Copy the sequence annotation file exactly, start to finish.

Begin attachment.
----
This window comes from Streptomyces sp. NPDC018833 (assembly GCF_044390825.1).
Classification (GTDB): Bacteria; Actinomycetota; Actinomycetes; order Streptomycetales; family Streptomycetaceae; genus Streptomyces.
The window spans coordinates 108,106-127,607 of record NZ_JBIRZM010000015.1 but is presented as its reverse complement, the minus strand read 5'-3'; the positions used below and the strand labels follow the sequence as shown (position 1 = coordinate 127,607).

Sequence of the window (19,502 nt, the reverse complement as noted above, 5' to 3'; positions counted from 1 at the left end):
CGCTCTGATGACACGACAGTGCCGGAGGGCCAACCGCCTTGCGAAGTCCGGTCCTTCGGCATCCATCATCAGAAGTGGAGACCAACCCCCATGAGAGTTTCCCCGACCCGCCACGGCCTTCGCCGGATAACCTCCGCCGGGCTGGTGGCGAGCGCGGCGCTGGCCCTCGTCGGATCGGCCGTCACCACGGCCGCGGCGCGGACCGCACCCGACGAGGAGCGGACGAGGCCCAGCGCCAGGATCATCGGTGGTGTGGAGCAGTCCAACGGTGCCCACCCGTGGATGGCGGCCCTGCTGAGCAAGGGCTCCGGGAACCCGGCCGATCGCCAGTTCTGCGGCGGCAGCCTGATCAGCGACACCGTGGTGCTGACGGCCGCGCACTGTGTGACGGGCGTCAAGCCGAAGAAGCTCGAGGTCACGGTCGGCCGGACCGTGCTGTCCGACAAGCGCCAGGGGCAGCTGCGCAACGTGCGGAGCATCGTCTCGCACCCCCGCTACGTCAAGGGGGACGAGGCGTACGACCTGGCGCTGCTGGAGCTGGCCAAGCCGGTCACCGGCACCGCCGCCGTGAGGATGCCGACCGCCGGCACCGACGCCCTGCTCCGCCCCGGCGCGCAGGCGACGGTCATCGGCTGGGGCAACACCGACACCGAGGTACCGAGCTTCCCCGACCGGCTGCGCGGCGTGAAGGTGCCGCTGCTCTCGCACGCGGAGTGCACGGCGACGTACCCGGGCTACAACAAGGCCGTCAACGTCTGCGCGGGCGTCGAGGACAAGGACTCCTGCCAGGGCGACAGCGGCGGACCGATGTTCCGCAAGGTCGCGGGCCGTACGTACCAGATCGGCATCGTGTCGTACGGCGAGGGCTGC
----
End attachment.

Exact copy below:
This window comes from Streptomyces sp. NPDC018833 (assembly GCF_044390825.1).
Classification (GTDB): Bacteria; Actinomycetota; Actinomycetes; order Streptomycetales; family Streptomycetaceae; genus Streptomyces.
The window spans coordinates 108,106-127,607 of record NZ_JBIRZM010000015.1 but is presented as its reverse complement, the minus strand read 5'-3'; the positions used below and the strand labels follow the sequence as shown (position 1 = coordinate 127,607).

Sequence of the window (19,502 nt, the reverse complement as noted above, 5' to 3'; positions counted from 1 at the left end):
CGCTCTGATGACACGACAGTGCCGGAGGGCCAACCGCCTTGCGAAGTCCGGTCCTTCGGCATCCATCATCAGAAGTGGAGACCAACCCCCATGAGAGTTTCCCCGACCCGCCACGGCCTTCGCCGGATAACCTCCGCCGGGCTGGTGGCGAGCGCGGCGCTGGCCCTCGTCGGATCGGCCGTCACCACGGCCGCGGCGCGGACCGCACCCGACGAGGAGCGGACGAGGCCCAGCGCCAGGATCATCGGTGGTGTGGAGCAGTCCAACGGTGCCCACCCGTGGATGGCGGCCCTGCTGAGCAAGGGCTCCGGGAACCCGGCCGATCGCCAGTTCTGCGGCGGCAGCCTGATCAGCGACACCGTGGTGCTGACGGCCGCGCACTGTGTGACGGGCGTCAAGCCGAAGAAGCTCGAGGTCACGGTCGGCCGGACCGTGCTGTCCGACAAGCGCCAGGGGCAGCTGCGCAACGTGCGGAGCATCGTCTCGCACCCCCGCTACGTCAAGGGGGACGAGGCGTACGACCTGGCGCTGCTGGAGCTGGCCAAGCCGGTCACCGGCACCGCCGCCGTGAGGATGCCGACCGCCGGCACCGACGCCCTGCTCCGCCCCGGCGCGCAGGCGACGGTCATCGGCTGGGGCAACACCGACACCGAGGTACCGAGCTTCCCCGACCGGCTGCGCGGCGTGAAGGTGCCGCTGCTCTCGCACGCGGAGTGCACGGCGACGTACCCGGGCTACAACAAGGCCGTCAACGTCTGCGCGGGCGTCGAGGACAAGGACTCCTGCCAGGGCGACAGCGGCGGACCGATGTTCCGCAAGGTCGCGGGCCGTACGTACCAGATCGGCATCGTGTCGTACGGCGAGGGCTGC